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   ARTICLE   |   From Scotsman Guide Residential Edition   |   May 2007

Hard Money Made Easy

Brokers who turn to hard-money lenders may increase their businesses while helping borrowers in need

In today’s mortgage environment, brokers must know the borrowers in the market they serve and must provide solutions tailored to that market. With default and foreclosure rates increasing, many brokers are turning to foreclosure- and bankruptcy-bailout loan products.

Hard money is one product that often can help borrowers facing default or foreclosure. It typically has been geared to borrowers who do not qualify for conforming or nonprime mortgages. It is not designed to help those who have been through multiple foreclosures — at least, it shouldn’t be. Rather, it’s a solution for borrowers who have been through a life-changing event, such as illness or divorce, and who cannot pay quickly.

For instance, according to a 2002 report by The Commonwealth Fund, one in five adults are paying off medical debt. The survey also found that 62 percent of adults ages 19 to 64 with medical debt were insured when the debt was incurred. A result of this medical debt has been the surge in personal bankruptcy files, which have almost doubled in the past decade. Most of the people affected by these debts are hard workers — they have jobs and are insured, but because of circumstances beyond their control, they face a heavy debt burden.

The hard-money segment of the mortgage market offers significant growth potential for brokers, and according to most forecasts, it will continue to grow. Homeownership is personal, and through hard-money lending, brokers have the opportunity to truly create long-term relationships with borrowers.

What could be more personal than saving someone’s home? At the core, hard money presents an opportunity for brokers to help save a home, while making money in the process.

Helping today’s borrowers

Today’s market is driven by a potential increase in interest rates, adjustment of interest-only and pay-option ARMs and the sheer volume of mortgages. Hard-money lending should be viewed as a viable alternative to foreclosure.

In the past, many brokers may have been hesitant to enter this market because of its perceived risk. But the bottom line is that hard-money borrowers are not necessarily risky. It’s more likely that they have been faced with extenuating circumstances and need an alternative to help them get back on their feet.

Hard money can help borrowers remain in their homes and preserve their hard-earned equity. And the rates are competitive, often comparable to nonprime products.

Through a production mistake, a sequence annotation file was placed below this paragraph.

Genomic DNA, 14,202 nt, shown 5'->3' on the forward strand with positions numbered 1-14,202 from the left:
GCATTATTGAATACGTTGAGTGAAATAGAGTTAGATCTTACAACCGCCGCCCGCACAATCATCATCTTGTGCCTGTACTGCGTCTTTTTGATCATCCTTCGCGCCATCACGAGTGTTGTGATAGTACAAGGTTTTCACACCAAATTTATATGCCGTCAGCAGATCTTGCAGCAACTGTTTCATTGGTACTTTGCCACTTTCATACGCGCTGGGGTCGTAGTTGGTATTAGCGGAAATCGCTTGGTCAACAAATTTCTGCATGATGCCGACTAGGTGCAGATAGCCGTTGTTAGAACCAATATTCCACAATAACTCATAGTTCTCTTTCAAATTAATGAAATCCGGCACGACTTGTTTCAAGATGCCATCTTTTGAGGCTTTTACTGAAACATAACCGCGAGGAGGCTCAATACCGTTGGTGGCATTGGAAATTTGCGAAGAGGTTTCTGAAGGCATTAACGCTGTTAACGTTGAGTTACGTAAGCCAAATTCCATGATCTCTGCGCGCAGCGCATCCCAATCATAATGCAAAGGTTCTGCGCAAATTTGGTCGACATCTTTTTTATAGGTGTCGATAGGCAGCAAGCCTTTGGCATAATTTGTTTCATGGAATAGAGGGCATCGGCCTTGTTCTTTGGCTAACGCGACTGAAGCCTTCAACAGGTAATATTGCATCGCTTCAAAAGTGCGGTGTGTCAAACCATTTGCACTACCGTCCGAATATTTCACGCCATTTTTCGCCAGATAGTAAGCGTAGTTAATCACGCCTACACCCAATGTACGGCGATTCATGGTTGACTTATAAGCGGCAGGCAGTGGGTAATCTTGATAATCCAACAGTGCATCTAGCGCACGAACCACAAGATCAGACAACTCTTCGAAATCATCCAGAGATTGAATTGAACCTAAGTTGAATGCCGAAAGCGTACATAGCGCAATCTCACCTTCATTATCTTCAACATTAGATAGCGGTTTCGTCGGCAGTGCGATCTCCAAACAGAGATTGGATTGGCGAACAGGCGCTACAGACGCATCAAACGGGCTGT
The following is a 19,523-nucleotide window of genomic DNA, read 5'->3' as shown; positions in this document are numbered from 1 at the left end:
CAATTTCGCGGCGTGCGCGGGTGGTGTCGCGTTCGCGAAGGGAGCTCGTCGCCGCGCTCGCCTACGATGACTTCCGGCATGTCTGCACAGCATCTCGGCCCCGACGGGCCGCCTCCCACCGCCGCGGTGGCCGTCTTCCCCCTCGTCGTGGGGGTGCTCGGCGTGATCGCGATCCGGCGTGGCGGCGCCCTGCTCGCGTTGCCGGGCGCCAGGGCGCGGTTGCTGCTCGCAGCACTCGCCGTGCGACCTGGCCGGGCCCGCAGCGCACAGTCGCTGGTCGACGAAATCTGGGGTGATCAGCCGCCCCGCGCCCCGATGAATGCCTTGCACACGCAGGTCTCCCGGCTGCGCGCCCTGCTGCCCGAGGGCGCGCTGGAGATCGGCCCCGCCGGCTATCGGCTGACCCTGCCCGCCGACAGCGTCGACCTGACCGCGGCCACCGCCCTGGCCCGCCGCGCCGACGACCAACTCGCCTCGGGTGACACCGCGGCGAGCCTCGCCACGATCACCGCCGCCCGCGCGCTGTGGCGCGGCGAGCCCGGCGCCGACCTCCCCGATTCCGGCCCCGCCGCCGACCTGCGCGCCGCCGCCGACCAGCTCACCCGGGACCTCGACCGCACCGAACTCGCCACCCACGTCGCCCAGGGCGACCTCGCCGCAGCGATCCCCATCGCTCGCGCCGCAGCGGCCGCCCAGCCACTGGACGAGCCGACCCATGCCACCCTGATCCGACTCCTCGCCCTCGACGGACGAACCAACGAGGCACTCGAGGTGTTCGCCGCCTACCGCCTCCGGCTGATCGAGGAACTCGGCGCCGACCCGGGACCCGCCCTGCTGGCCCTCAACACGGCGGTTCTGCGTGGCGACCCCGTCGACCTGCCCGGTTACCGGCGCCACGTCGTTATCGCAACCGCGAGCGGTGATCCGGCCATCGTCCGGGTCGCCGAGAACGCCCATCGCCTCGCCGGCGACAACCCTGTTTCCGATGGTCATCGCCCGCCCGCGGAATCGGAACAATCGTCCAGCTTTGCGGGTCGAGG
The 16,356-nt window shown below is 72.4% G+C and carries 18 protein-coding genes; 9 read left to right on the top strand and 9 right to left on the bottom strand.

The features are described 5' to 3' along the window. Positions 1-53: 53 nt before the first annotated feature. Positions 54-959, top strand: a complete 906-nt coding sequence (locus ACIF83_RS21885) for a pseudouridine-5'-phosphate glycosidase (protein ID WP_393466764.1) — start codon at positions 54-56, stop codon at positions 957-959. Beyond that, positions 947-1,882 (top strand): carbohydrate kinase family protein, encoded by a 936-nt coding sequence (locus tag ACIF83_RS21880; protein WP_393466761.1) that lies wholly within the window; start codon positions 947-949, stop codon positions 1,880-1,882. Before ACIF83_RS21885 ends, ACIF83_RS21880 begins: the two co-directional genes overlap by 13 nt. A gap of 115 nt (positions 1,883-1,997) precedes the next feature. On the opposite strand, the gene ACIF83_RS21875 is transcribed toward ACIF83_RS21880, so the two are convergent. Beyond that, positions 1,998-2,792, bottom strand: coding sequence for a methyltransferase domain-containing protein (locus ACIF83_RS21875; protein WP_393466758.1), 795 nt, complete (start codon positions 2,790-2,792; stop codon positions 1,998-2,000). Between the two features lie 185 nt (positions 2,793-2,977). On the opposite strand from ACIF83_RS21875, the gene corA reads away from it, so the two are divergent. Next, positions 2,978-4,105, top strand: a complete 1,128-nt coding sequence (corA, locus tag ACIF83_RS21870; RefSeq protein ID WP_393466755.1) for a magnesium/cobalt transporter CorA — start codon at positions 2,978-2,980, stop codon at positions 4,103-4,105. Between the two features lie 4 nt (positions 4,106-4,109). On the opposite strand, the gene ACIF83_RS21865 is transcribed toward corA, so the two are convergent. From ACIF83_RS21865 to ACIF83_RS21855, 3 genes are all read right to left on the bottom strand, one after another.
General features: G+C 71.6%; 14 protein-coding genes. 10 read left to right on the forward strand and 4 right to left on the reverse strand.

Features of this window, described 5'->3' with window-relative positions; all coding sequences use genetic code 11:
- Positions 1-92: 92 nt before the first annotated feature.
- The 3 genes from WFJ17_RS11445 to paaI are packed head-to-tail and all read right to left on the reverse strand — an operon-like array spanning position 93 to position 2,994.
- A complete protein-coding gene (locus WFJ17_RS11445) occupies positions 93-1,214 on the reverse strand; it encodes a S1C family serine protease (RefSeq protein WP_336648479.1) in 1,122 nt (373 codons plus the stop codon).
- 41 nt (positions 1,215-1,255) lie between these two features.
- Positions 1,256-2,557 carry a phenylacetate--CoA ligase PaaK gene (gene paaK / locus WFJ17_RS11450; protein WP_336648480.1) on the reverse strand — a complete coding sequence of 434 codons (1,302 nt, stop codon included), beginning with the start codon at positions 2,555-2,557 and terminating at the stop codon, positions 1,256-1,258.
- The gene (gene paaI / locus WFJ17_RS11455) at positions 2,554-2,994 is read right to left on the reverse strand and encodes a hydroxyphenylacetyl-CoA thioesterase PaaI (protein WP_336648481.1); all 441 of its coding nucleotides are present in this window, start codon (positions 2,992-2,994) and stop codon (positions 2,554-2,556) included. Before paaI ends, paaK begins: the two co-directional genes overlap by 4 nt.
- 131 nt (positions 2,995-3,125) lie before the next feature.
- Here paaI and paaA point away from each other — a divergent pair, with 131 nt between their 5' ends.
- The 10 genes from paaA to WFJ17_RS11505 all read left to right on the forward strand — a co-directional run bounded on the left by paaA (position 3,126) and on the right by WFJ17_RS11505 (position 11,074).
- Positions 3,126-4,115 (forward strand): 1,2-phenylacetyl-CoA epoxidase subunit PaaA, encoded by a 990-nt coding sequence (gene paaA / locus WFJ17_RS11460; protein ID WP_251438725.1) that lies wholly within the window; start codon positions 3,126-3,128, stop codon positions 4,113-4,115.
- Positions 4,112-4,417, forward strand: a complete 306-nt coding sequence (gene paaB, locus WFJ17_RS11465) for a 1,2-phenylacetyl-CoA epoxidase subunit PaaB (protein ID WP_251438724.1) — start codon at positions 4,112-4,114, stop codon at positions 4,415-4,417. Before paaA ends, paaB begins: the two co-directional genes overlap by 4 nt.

The loans are designed to help borrowers correct issues such as medical debt, repair their credit and then refinance into a nonprime or conforming product. For savvy brokers, this provides an opportunity to earn customers for life and close several loans from one borrower in a two- to three-year period.

Turning to hard money

Hard-money loans are not as risky as most people believe. In fact, with lower loan-to-value (LTV) ratios, these loans often are conservative with maximum LTVs of 70 percent. And most lenders would not be in the hard-equity market if they did not expect these loans to be successful.

Brokers should look for a hard-equity lender that has reasonable LTV ratios, as well as a proven track record and experienced underwriters to mitigate risk effectively.

Hard-money loans are based on the valuation of the property, which means that hard-money lenders spend much of their time assessing property value. They do this through more than one vehicle, including automated valuation models, broker price opinions, in-house reviews and state-certified appraisals. A large component of a hard-money lender’s success is its ability to have a superior valuation system.

With surging default rates, brokers should be looking to their lending partners to learn how to maximize this market. In every channel of business, from wholesale to correspondent lending, it’s the lender’s responsibility to provide the tools, resources and education for the brokers. Hard money is no exception, and brokers can benefit from finding a partner whose core competency and sole focus is the hard-money market.

Don’t waste time with a lender that is looking for the next great thing and creating new aggressive products on a daily basis. A hard-money lender with a consistent, proven track record will provide a competitive advantage for brokers in this market. Your lender should direct you to lead-generation sources, such as bankruptcy attorneys or financial planners.

Hard-money lending is not a cookie-cutter business. It is a tailored process, and for brokers entering the market, the goal should be to find lenders that provide consistent funding.

Understanding the market

Because there always will be problem loans and problem properties, hard money is a consistent market. In addition, it’s not an interest-rate-sensitive market. It offers great potential for customer retention.

In fact, in light of the current nonprime issues in the industry, hard money can be a viable alternative. It helps brokers diversify and increase their product offerings, which in turn helps them acquire new customers to grow their businesses.

Underwriters must have significant experience and market expertise to judge the risk factors accurately. And because hard equity is not rate-driven, it typically is not sensitive to fluctuations in the market, so borrowers usually will not face dramatic payment increases when the rates change.

Hard-money loans present tremendous opportunity to brokers. By understanding the market and who it best serves, brokers can potentially see significant growth potential in this arena. 


 


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